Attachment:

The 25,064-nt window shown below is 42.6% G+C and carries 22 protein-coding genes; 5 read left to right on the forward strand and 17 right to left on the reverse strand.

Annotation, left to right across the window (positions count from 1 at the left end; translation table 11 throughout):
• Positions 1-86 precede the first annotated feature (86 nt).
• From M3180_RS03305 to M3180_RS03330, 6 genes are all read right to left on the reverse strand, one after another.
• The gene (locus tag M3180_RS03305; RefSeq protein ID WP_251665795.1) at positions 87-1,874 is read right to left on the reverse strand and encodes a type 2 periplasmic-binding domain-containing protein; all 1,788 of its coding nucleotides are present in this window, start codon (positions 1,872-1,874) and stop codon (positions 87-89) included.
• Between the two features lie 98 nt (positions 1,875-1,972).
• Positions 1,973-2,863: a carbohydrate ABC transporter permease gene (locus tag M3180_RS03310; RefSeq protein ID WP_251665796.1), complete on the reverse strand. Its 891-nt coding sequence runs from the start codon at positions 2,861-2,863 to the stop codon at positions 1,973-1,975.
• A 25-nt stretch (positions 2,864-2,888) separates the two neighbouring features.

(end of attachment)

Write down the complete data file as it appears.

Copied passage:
The 25,064-nt window shown below is 42.6% G+C and carries 22 protein-coding genes; 5 read left to right on the forward strand and 17 right to left on the reverse strand.

Annotation, left to right across the window (positions count from 1 at the left end; translation table 11 throughout):
• Positions 1-86 precede the first annotated feature (86 nt).
• From M3180_RS03305 to M3180_RS03330, 6 genes are all read right to left on the reverse strand, one after another.
• The gene (locus tag M3180_RS03305; RefSeq protein ID WP_251665795.1) at positions 87-1,874 is read right to left on the reverse strand and encodes a type 2 periplasmic-binding domain-containing protein; all 1,788 of its coding nucleotides are present in this window, start codon (positions 1,872-1,874) and stop codon (positions 87-89) included.
• Between the two features lie 98 nt (positions 1,875-1,972).
• Positions 1,973-2,863: a carbohydrate ABC transporter permease gene (locus tag M3180_RS03310; RefSeq protein ID WP_251665796.1), complete on the reverse strand. Its 891-nt coding sequence runs from the start codon at positions 2,861-2,863 to the stop codon at positions 1,973-1,975.
• A 25-nt stretch (positions 2,864-2,888) separates the two neighbouring features.